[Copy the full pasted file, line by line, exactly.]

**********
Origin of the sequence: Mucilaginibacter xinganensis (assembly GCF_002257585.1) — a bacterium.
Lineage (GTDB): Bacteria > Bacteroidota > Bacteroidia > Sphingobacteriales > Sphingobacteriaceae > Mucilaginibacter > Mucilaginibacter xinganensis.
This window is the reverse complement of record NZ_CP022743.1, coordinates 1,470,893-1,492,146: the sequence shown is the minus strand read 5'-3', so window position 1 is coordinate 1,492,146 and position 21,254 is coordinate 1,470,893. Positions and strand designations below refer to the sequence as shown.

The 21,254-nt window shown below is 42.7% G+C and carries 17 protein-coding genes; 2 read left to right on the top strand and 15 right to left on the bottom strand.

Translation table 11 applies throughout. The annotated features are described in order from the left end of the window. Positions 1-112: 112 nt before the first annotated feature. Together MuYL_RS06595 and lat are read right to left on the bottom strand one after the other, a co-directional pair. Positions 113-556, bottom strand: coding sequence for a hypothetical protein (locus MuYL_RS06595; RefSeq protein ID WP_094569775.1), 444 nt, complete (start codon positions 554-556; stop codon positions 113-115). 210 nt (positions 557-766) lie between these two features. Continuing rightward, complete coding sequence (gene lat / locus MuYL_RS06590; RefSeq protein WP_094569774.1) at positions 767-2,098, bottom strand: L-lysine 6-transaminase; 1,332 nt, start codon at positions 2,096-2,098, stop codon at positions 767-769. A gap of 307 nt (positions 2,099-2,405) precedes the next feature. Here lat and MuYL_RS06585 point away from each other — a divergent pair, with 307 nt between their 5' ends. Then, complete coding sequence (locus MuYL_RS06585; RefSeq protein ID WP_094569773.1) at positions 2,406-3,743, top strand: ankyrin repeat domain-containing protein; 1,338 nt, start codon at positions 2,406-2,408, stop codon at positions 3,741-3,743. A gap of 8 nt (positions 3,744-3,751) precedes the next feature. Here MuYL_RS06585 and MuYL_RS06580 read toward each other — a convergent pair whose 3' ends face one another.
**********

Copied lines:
Origin of the sequence: Mucilaginibacter xinganensis (assembly GCF_002257585.1) — a bacterium.
Lineage (GTDB): Bacteria > Bacteroidota > Bacteroidia > Sphingobacteriales > Sphingobacteriaceae > Mucilaginibacter > Mucilaginibacter xinganensis.
This window is the reverse complement of record NZ_CP022743.1, coordinates 1,470,893-1,492,146: the sequence shown is the minus strand read 5'-3', so window position 1 is coordinate 1,492,146 and position 21,254 is coordinate 1,470,893. Positions and strand designations below refer to the sequence as shown.

The 21,254-nt window shown below is 42.7% G+C and carries 17 protein-coding genes; 2 read left to right on the top strand and 15 right to left on the bottom strand.

Translation table 11 applies throughout. The annotated features are described in order from the left end of the window. Positions 1-112: 112 nt before the first annotated feature. Together MuYL_RS06595 and lat are read right to left on the bottom strand one after the other, a co-directional pair. Positions 113-556, bottom strand: coding sequence for a hypothetical protein (locus MuYL_RS06595; RefSeq protein ID WP_094569775.1), 444 nt, complete (start codon positions 554-556; stop codon positions 113-115). 210 nt (positions 557-766) lie between these two features. Continuing rightward, complete coding sequence (gene lat / locus MuYL_RS06590; RefSeq protein WP_094569774.1) at positions 767-2,098, bottom strand: L-lysine 6-transaminase; 1,332 nt, start codon at positions 2,096-2,098, stop codon at positions 767-769. A gap of 307 nt (positions 2,099-2,405) precedes the next feature. Here lat and MuYL_RS06585 point away from each other — a divergent pair, with 307 nt between their 5' ends. Then, complete coding sequence (locus MuYL_RS06585; RefSeq protein ID WP_094569773.1) at positions 2,406-3,743, top strand: ankyrin repeat domain-containing protein; 1,338 nt, start codon at positions 2,406-2,408, stop codon at positions 3,741-3,743. A gap of 8 nt (positions 3,744-3,751) precedes the next feature. Here MuYL_RS06585 and MuYL_RS06580 read toward each other — a convergent pair whose 3' ends face one another.